The Princeton Guide to Evolution

The Princeton Guide to Evolution

by David A. Baum
     
 

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The Princeton Guide to Evolution is a comprehensive, concise, and authoritative reference to the major subjects and key concepts in evolutionary biology, from genes to mass extinctions. Edited by a distinguished team of evolutionary biologists, with contributions from leading researchers, the guide contains some 100 clear, accurate, and

Overview

The Princeton Guide to Evolution is a comprehensive, concise, and authoritative reference to the major subjects and key concepts in evolutionary biology, from genes to mass extinctions. Edited by a distinguished team of evolutionary biologists, with contributions from leading researchers, the guide contains some 100 clear, accurate, and up-to-date articles on the most important topics in seven major areas: phylogenetics and the history of life; selection and adaptation; evolutionary processes; genes, genomes, and phenotypes; speciation and macroevolution; evolution of behavior, society, and humans; and evolution and modern society. Complete with more than 100 illustrations (including eight pages in color), glossaries of key terms, suggestions for further reading on each topic, and an index, this is an essential volume for undergraduate and graduate students, scientists in related fields, and anyone else with a serious interest in evolution.

  • Explains key topics in some 100 concise and authoritative articles written by a team of leading evolutionary biologists
  • Contains more than 100 illustrations, including eight pages in color
  • Each article includes an outline, glossary, bibliography, and cross-references
  • Covers phylogenetics and the history of life; selection and adaptation; evolutionary processes; genes, genomes, and phenotypes; speciation and macroevolution; evolution of behavior, society, and humans; and evolution and modern society

Editorial Reviews

From the Publisher
"Biology students will find this material helpful, and those with a desire to learn more about the history of life, genes, evolutionary processes, and the like might also find this a worthwhile title to peruse. A comprehensive guide to all aspects of evolution. Great for students and teachers of the subject."Library Journal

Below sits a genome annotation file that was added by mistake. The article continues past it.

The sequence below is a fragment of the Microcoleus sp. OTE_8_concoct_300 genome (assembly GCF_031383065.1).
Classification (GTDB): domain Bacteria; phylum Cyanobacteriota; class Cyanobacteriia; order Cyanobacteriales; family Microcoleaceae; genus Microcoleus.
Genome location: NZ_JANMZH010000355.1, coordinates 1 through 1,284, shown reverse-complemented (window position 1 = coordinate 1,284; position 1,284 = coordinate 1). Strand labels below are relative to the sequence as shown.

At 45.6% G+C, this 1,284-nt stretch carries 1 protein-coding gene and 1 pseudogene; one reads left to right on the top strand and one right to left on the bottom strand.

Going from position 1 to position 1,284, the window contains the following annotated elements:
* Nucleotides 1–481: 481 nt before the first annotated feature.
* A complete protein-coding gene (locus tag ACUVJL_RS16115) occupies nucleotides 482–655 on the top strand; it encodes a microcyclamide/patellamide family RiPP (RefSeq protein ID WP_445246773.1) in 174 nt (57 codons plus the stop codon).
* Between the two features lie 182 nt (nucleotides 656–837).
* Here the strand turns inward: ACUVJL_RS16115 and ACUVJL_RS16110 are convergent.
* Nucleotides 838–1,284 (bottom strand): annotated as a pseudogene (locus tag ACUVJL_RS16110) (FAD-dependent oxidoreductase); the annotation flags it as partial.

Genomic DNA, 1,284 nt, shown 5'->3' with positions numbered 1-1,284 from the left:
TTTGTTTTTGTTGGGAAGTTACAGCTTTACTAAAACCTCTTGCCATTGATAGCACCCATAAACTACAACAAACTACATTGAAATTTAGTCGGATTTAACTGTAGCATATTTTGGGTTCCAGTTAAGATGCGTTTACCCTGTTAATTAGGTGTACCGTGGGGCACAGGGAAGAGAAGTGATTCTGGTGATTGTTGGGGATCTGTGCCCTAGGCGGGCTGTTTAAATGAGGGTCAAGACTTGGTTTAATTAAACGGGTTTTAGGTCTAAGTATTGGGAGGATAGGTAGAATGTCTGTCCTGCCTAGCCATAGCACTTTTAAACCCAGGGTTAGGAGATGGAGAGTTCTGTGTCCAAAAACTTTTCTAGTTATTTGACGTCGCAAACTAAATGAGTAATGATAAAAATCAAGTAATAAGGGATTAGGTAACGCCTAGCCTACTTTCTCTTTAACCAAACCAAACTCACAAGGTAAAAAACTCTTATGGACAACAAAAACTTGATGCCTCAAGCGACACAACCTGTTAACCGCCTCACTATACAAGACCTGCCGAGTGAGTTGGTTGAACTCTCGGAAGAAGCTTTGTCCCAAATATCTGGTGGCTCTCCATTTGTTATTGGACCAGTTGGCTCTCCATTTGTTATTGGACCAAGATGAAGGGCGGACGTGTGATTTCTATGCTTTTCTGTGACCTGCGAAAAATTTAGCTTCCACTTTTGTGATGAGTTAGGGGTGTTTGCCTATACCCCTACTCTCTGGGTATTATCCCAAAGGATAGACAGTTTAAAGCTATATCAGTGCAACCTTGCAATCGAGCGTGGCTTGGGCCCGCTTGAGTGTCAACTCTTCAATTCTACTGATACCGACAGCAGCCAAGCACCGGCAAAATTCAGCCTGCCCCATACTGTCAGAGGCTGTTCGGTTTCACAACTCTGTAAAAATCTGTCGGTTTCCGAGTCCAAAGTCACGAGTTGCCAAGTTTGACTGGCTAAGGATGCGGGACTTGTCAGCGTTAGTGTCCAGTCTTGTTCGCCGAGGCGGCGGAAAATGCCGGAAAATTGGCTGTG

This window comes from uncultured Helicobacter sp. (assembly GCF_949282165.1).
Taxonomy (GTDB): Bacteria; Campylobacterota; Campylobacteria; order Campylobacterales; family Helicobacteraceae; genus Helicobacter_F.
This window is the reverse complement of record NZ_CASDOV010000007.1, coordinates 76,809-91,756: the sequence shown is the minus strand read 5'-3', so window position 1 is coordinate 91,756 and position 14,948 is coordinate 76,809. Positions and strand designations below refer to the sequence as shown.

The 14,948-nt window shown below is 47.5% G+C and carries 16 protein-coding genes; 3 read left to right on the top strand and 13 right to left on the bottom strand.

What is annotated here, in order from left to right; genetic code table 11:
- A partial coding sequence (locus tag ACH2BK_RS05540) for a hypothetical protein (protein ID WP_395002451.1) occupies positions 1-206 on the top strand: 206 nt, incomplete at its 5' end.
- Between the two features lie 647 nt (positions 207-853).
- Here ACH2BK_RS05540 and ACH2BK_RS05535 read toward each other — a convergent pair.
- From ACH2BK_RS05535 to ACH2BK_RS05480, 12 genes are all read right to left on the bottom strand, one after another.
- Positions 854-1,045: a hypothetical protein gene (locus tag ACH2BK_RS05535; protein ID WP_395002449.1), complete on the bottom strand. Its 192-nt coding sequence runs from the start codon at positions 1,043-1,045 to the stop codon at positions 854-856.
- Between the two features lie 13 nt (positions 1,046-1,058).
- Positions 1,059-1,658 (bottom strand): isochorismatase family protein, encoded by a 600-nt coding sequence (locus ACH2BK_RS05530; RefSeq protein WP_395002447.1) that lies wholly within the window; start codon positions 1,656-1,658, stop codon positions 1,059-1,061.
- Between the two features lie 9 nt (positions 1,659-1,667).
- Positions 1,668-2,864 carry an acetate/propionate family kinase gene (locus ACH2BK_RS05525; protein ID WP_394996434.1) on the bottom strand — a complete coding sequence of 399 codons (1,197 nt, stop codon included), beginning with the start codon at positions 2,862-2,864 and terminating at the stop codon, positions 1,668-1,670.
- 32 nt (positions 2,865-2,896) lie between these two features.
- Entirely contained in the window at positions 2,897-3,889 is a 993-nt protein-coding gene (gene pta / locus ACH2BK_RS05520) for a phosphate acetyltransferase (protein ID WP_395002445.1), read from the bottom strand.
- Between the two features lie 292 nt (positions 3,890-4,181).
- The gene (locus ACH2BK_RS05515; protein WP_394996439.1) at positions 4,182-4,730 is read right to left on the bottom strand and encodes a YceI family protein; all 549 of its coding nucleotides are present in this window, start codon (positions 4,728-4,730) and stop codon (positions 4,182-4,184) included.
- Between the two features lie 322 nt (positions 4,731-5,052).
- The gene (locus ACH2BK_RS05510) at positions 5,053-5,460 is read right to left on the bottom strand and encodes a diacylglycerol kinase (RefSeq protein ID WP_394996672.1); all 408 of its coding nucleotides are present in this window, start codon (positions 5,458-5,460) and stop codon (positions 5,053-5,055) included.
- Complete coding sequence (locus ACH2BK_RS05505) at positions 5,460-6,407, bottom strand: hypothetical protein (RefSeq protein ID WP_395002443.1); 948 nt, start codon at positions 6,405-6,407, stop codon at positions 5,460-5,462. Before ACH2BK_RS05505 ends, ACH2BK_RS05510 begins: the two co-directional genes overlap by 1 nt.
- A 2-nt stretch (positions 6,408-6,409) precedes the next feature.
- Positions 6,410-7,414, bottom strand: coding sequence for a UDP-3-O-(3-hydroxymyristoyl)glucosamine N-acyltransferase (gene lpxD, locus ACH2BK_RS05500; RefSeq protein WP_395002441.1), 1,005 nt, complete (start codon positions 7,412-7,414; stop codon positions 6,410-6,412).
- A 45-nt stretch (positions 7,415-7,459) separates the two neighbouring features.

"This comprehensive reference covers an enormous breadth of information on the major subjects and key concepts in evolutionary biology. . . . The list of international contributors consists of leading evolutionary biologists from a variety of academic institutions."Booklist

"The writers have worked hard (and succeeded) to make the text as easily readable to the non-specialist reader . . . losing the textbook rigor that will be required by the specialist, who wants an up to date and comprehensive reference. I would thoroughly recommend this book both for those who are struggling with epigenetics and for experts who need all the arguments for the facts about evolution easily to hand."—Brian Livingstone, Biological Journal of the Linnean Society

"This massive compendium of 107 chapters covers just about everything there is to know about evolution. . . . Eight major sections cover introductory matters; phylogenetic methods and paleontological surveys; adaptation and selection; processes of evolution (mostly genetic); evolution of genes and genomes; speciation and macroevolutionary processes; behavioral evolution, especially related to humans; and the roles and questions regarding evolution in modern life. . . . Overall, an excellent starting point for deeper investigation."Choice